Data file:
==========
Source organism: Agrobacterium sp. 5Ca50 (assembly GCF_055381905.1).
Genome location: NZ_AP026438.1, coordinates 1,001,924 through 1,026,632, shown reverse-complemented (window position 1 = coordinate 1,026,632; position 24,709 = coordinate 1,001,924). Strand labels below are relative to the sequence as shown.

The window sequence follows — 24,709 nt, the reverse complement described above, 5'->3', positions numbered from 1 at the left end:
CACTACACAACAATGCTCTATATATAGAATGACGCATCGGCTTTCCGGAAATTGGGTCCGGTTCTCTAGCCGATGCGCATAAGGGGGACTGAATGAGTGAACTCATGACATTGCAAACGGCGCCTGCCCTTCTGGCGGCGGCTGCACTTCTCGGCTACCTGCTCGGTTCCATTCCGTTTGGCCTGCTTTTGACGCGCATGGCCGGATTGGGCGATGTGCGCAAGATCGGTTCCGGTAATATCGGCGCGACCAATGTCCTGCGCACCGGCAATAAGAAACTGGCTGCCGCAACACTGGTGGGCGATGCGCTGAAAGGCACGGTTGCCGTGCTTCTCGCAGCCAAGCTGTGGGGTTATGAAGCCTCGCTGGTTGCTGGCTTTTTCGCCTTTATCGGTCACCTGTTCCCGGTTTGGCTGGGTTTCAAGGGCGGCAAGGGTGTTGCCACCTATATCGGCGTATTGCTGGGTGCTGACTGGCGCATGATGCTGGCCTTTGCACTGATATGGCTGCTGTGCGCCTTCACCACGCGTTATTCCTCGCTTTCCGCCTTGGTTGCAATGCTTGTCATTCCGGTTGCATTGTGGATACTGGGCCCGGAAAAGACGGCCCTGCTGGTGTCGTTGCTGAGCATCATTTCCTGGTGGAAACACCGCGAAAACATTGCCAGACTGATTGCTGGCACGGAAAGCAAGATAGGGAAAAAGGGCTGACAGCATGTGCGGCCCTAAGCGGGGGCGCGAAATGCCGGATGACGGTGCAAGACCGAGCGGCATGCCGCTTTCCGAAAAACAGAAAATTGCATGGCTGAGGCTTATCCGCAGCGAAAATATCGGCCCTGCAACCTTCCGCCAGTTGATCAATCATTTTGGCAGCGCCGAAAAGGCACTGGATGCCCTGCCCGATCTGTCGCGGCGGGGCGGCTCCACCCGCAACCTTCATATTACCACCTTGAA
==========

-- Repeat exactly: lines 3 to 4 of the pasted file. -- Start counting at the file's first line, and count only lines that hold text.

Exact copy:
The window sequence follows — 24,709 nt, the reverse complement described above, 5'->3', positions numbered from 1 at the left end:
CACTACACAACAATGCTCTATATATAGAATGACGCATCGGCTTTCCGGAAATTGGGTCCGGTTCTCTAGCCGATGCGCATAAGGGGGACTGAATGAGTGAACTCATGACATTGCAAACGGCGCCTGCCCTTCTGGCGGCGGCTGCACTTCTCGGCTACCTGCTCGGTTCCATTCCGTTTGGCCTGCTTTTGACGCGCATGGCCGGATTGGGCGATGTGCGCAAGATCGGTTCCGGTAATATCGGCGCGACCAATGTCCTGCGCACCGGCAATAAGAAACTGGCTGCCGCAACACTGGTGGGCGATGCGCTGAAAGGCACGGTTGCCGTGCTTCTCGCAGCCAAGCTGTGGGGTTATGAAGCCTCGCTGGTTGCTGGCTTTTTCGCCTTTATCGGTCACCTGTTCCCGGTTTGGCTGGGTTTCAAGGGCGGCAAGGGTGTTGCCACCTATATCGGCGTATTGCTGGGTGCTGACTGGCGCATGATGCTGGCCTTTGCACTGATATGGCTGCTGTGCGCCTTCACCACGCGTTATTCCTCGCTTTCCGCCTTGGTTGCAATGCTTGTCATTCCGGTTGCATTGTGGATACTGGGCCCGGAAAAGACGGCCCTGCTGGTGTCGTTGCTGAGCATCATTTCCTGGTGGAAACACCGCGAAAACATTGCCAGACTGATTGCTGGCACGGAAAGCAAGATAGGGAAAAAGGGCTGACAGCATGTGCGGCCCTAAGCGGGGGCGCGAAATGCCGGATGACGGTGCAAGACCGAGCGGCATGCCGCTTTCCGAAAAACAGAAAATTGCATGGCTGAGGCTTATCCGCAGCGAAAATATCGGCCCTGCAACCTTCCGCCAGTTGATCAATCATTTTGGCAGCGCCGAAAAGGCACTGGATGCCCTGCCCGATCTGTCGCGGCGGGGCGGCTCCACCCGCAACCTTCATATTACCACCTTGAA